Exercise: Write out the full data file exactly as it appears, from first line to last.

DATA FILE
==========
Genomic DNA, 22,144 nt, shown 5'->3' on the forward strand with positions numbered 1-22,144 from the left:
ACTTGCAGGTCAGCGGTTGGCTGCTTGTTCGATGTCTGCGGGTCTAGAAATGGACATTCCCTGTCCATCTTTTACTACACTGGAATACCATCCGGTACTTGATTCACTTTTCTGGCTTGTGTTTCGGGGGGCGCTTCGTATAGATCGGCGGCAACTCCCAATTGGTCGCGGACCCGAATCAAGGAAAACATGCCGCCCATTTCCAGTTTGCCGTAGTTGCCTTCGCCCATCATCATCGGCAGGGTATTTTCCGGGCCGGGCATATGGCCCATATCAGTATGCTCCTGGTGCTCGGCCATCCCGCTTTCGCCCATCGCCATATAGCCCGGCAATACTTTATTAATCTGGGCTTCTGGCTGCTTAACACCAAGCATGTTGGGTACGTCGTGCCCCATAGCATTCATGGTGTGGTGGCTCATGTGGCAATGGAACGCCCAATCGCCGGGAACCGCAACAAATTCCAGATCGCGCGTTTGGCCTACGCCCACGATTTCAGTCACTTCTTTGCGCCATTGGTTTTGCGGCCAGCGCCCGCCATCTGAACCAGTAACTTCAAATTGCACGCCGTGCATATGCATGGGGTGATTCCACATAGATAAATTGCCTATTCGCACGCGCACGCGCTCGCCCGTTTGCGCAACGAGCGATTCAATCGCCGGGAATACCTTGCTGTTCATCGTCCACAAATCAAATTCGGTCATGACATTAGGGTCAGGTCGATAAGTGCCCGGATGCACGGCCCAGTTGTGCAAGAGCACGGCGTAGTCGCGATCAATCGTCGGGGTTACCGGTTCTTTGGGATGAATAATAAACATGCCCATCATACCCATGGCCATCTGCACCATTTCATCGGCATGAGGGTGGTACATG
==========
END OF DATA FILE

Genomic DNA, 22,144 nt, shown 5'->3' on the forward strand with positions numbered 1-22,144 from the left:
ACTTGCAGGTCAGCGGTTGGCTGCTTGTTCGATGTCTGCGGGTCTAGAAATGGACATTCCCTGTCCATCTTTTACTACACTGGAATACCATCCGGTACTTGATTCACTTTTCTGGCTTGTGTTTCGGGGGGCGCTTCGTATAGATCGGCGGCAACTCCCAATTGGTCGCGGACCCGAATCAAGGAAAACATGCCGCCCATTTCCAGTTTGCCGTAGTTGCCTTCGCCCATCATCATCGGCAGGGTATTTTCCGGGCCGGGCATATGGCCCATATCAGTATGCTCCTGGTGCTCGGCCATCCCGCTTTCGCCCATCGCCATATAGCCCGGCAATACTTTATTAATCTGGGCTTCTGGCTGCTTAACACCAAGCATGTTGGGTACGTCGTGCCCCATAGCATTCATGGTGTGGTGGCTCATGTGGCAATGGAACGCCCAATCGCCGGGAACCGCAACAAATTCCAGATCGCGCGTTTGGCCTACGCCCACGATTTCAGTCACTTCTTTGCGCCATTGGTTTTGCGGCCAGCGCCCGCCATCTGAACCAGTAACTTCAAATTGCACGCCGTGCATATGCATGGGGTGATTCCACATAGATAAATTGCCTATTCGCACGCGCACGCGCTCGCCCGTTTGCGCAACGAGCGATTCAATCGCCGGGAATACCTTGCTGTTCATCGTCCACAAATCAAATTCGGTCATGACATTAGGGTCAGGTCGATAAGTGCCCGGATGCACGGCCCAGTTGTGCAAGAGCACGGCGTAGTCGCGATCAATCGTCGGGGTTACCGGTTCTTTGGGATGAATAATAAACATGCCCATCATACCCATGGCCATCTGCACCATTTCATCGGCATGAGGGTGGTACATG